Between everyday errands, school pick-ups, drop-offs and extracurriculars, it’s not unusual for parents to think of their vehicle as a second home, but the reality is, your car is one of the most dangerous places a child can be. Keep these tips in mind to help ensure your vehicle is as child-friendly as possible, no matter what their age.

Tidy up your car

Items in your car that once seemed innocuous take on a whole new meaning when you become a parent. Miscellaneous objects like coins, chargers and tissues suddenly become choking hazards in the hands of curious children. That’s why it’s important to keep anything small enough to fit in a child’s mouth tucked away and out of reach.

Larger loose items should always be secured before driving with a child in the car, because in the event of an accident or emergency stop, any unsecured items can quickly become projectiles and dangerous to everyone in the vehicle.

Don’t leave your child unattended

There are many reasons why you should never leave your child alone in the car. Aside from the obvious potential safety hazards, leaving a child alone in a vehicle on warm days can have serious consequences. A child’s body (particularly younger children) can heat up three to five times more quickly than an adult, making them susceptible to life-threatening conditions like heat stroke in a very short period of time.

Children can also be incredibly distracting for parents while driving (shocking, we know). That’s why it’s best to drive with another adult in the car who can keep an eye on your child. Since this is often unrealistic, installing a safety mirror is a good alternative. This allows you to keep your child in view without constantly turning around to check on them.

Choose the right car seat

Your child’s first car seat is something you’ll have before they are even brought home from the hospital. Here is a general guide for choosing a car seat, however, you should always adhere to the weight and height restrictions as specified by the car seat manufacturer:

  • Infants and toddlers should only sit in rear-facing seats until they exceed the height/weight limits as stated by the seat manufacturer (usually around age 2).
  • When they’ve outgrown their rear-facing seat, toddlers or preschoolers move up to a forward-facing seat with a harness (most of these seats can accommodate children up to 65 pounds or more).
  • School-aged children should use a booster seat once they’ve outgrown the forward-facing seat restrictions. At this point, they should sit on a belt-positioning booster seat until the seat belt fits properly without the extra height.
  • Children should sit in the back seat until the age of 13.

Consider sun protection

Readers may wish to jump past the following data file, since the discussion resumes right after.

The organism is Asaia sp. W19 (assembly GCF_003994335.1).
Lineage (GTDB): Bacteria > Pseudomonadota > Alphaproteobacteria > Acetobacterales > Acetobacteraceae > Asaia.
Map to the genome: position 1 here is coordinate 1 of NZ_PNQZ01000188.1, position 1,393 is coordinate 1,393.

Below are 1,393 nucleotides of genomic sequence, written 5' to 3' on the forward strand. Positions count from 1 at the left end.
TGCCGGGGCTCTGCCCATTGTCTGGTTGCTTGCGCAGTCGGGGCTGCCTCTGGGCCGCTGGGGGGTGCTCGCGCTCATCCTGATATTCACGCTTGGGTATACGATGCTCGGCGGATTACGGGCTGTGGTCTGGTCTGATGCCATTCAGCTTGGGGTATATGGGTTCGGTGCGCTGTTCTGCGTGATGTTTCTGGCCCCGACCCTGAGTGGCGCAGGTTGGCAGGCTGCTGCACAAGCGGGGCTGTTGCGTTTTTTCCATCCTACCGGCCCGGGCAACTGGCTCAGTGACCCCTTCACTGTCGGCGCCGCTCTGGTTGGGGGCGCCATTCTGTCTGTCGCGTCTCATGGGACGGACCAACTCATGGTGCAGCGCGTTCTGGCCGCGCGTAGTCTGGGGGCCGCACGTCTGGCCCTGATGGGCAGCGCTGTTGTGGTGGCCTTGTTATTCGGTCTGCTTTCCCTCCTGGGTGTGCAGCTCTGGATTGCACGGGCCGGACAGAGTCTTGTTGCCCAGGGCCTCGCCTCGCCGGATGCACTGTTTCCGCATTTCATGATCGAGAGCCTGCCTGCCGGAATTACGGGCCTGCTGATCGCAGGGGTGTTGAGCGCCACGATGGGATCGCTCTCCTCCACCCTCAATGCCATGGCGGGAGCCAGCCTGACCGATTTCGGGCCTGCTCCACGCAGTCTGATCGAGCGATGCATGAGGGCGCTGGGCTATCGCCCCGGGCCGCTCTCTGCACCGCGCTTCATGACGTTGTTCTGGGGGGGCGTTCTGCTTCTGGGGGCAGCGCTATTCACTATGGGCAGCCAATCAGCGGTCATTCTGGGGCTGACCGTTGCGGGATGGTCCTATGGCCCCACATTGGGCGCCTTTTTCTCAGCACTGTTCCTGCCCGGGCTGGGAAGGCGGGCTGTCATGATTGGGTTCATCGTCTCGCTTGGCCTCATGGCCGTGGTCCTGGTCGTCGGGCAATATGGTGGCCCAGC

Most cars feature laminated glass windshields, which filter out ultraviolet light, but rear and side windows are usually made of non-laminated glass, which protect from UVB but not UVA rays. Unlike UVB rays which cause visible redness and sunburns, the effects of UVA rays are less detectable, but these harmful rays have a longer wavelength than UVB light and penetrate skin more deeply as a result.

If your child is in the car for a long period of time, it’s a good idea to apply sunscreen to the parts of their body exposed to sunlight through the window, especially for babies and toddlers whose skin is extra sensitive. Fabric or sticker shades are a simple solution that will help protect your child from the sun in their eyes. For a more permanent solution, you might consider getting your back side windows tinted, which is legal in British Columbia but depends on the province.

Take advantage of child locks

Child locks on doors and windows are a parent’s best friend. These inventions are great for preventing your child from exiting the car at inopportune moments (like when the vehicle is moving or stopped at a light). Unfortunately, in some emergency situations child locks do more harm than good. As your children gets older, teach them how to climb into the front seat and escape through the front doors, and how to help their siblings do the same.

Stay on top of vehicle maintenance

While the occasional flat tire is unavoidable, often car trouble that leaves you on the side of the road is preventable with proper vehicle maintenance. Make sure to get your summer and winter tires changed out each season and stick to the servicing schedule recommended by your manufacturer. In case you do end up stranded on the road, always keep an emergency kit in your vehicle stocked with snacks and warm clothing for you and your children (for more tips on building an emergency kit, visit our blog on Winter Tips for Safe Driving).

Model safe behavior 

As they grow older, your children will look to your habits to influence their future driving behaviour. Because of the lasting impression your actions will leave, it’s important to train yourself to practice safe habits while driving, such as pulling over to use your cell phone, wearing a seatbelt and avoiding aggressive driving. For more tips on being a positive influence on the road, see our blog on How to Be a Good Passenger and Teacher to a Young Driver.